Curious Capitalist

Foroohar: The Debt Ceiling Crisis Is Threatening Your Quality of Life

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The budget and debt ceiling fights in Washington often seem to take place in a hermetically sealed bubble. Or maybe on some faraway planet “Beltway,” where there’s definitely less oxygen in the atmosphere. But it’s important for average Americans to realize that going over the debt ceiling isn’t just a political spectacle—it’s a event that could have major, immediate, real world consequences for your quality of life. The key reason that Americans are able to buy homes at low interest rates, travel abroad for spring break, have flat screen TVs in several rooms, and pay the same amount for groceries every year at Wal-Mart is that the credit of the U.S. is good. That’s what allows us to keep the dollar high and borrowing costs lower than our debt levels, growth prospects, and frankly, political competency, would otherwise allow. Once that trust is gone, it’s often gone for good—just ask Argentina, which is still paying through the nose to borrow money thanks to a default that happened twelve years ago.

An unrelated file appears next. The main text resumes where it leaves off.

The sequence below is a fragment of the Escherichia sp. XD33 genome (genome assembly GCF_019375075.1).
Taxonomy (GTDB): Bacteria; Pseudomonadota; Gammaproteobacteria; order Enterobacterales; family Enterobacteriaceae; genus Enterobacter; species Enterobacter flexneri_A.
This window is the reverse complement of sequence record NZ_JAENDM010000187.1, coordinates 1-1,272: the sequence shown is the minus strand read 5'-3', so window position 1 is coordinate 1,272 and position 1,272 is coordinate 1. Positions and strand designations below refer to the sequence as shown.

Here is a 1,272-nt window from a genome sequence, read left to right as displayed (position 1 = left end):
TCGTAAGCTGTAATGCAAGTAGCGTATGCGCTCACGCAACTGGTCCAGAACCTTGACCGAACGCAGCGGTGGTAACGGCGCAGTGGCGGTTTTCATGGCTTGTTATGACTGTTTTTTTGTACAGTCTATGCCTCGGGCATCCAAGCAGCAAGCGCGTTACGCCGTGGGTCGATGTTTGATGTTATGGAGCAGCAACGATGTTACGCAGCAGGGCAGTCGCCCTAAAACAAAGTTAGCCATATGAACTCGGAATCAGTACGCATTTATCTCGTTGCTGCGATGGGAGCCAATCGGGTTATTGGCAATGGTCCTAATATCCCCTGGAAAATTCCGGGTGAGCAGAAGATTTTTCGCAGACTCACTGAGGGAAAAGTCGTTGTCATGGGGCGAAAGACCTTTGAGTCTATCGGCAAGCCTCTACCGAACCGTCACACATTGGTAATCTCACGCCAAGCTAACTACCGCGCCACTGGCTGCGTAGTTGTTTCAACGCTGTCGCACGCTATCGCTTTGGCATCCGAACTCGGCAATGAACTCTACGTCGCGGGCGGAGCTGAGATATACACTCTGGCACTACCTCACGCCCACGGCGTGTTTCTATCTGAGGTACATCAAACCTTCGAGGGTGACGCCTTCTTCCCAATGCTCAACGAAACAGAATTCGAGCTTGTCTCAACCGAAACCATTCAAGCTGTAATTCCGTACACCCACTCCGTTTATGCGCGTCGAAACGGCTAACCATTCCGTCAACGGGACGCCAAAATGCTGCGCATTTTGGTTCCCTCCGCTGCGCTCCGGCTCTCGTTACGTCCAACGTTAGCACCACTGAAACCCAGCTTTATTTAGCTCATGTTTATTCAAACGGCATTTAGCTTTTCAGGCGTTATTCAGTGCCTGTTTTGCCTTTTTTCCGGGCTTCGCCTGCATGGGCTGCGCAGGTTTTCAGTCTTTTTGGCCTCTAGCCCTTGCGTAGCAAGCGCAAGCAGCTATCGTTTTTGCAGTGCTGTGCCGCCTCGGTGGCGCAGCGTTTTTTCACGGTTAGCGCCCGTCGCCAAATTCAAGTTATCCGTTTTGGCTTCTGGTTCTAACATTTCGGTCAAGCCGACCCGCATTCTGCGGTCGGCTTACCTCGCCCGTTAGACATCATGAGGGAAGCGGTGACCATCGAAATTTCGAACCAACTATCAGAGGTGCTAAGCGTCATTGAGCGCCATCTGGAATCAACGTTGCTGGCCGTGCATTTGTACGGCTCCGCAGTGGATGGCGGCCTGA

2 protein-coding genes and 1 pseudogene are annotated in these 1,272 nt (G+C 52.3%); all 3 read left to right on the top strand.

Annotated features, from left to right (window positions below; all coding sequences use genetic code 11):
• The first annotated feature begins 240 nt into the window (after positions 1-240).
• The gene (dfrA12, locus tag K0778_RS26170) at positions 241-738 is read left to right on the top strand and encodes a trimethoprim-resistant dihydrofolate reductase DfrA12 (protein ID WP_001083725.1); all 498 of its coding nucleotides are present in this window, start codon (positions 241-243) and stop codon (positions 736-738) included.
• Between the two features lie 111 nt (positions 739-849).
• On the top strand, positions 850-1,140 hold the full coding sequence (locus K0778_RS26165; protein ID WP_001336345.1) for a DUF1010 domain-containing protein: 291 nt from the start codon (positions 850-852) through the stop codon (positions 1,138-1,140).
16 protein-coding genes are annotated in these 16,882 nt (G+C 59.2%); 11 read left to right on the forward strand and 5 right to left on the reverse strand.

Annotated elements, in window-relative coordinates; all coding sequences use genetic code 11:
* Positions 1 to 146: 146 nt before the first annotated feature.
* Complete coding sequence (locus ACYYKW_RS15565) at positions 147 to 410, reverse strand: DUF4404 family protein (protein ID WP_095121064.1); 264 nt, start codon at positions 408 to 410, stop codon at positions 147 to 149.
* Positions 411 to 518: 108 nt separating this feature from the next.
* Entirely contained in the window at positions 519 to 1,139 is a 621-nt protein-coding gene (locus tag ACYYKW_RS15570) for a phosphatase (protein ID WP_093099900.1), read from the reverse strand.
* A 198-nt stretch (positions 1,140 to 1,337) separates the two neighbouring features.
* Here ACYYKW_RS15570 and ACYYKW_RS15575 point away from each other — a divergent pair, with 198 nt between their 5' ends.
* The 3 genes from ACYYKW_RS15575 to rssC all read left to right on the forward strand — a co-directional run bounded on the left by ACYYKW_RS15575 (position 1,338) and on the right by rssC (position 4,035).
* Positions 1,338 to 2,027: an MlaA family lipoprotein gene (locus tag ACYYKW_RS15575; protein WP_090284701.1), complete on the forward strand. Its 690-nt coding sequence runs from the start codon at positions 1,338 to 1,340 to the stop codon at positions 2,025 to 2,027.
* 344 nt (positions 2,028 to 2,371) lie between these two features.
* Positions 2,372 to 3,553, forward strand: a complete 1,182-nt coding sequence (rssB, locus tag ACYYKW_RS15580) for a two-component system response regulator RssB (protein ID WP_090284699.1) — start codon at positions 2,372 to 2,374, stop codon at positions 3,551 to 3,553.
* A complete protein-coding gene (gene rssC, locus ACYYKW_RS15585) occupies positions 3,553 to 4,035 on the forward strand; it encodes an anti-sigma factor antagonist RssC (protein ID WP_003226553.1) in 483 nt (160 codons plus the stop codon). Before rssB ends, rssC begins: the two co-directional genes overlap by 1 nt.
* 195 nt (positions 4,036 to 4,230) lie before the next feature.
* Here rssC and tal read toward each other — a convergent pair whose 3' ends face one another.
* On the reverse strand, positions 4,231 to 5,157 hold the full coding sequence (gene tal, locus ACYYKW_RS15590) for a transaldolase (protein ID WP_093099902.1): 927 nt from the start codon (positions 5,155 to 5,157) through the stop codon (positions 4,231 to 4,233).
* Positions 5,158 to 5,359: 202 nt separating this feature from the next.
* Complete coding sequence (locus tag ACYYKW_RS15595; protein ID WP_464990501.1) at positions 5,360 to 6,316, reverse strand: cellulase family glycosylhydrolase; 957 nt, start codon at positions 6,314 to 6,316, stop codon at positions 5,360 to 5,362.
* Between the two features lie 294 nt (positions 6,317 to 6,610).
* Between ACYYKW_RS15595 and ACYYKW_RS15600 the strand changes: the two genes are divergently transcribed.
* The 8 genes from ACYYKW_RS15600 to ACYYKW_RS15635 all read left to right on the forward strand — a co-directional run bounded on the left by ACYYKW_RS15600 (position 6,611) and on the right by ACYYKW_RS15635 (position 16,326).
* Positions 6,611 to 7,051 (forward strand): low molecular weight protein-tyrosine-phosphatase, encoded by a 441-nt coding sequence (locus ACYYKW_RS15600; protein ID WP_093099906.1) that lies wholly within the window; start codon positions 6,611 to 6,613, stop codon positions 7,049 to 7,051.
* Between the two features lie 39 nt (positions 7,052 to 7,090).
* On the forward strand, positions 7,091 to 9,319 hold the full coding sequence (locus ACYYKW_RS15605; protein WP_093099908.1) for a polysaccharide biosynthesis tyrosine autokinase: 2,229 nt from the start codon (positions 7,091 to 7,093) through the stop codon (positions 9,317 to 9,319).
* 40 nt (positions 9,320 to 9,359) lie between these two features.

Unfortunately, the markets are already starting to price in the loss of trust in the full faith and credit of the US government. As politicians continue to wrangle over the shutdown, U.S. sovereign credit markets are increasingly worried about default. You can see it in the anxiety provoking little bump that reflects the interest rates paid out on U.S. Treasury bills. The lower the rate, the safer the bet is considered by the markets, and vice versa. Our bill bump is flat until about October 17th, when the government is expected to run out of money. It then starts to swell, and continues swelling into November—meaning the markets think that we’re more likely to default. The bump goes back down on Treasury Bills that mature in December. But nobody knows yet whether a pre-holiday delivery of a new debt ceiling increase will be successful. That’s why you can also see a rally in U.S. sovereign credit default swaps, complex securities that would theoretically pay out to investors if we did actually default. (Though if I were a buyer, I’d take a good look at Greece and notice that things don’t always go as expected during a default. Borrowers and lenders on all sorts of Greek assets are still duking it out for who gets paid and who doesn’t).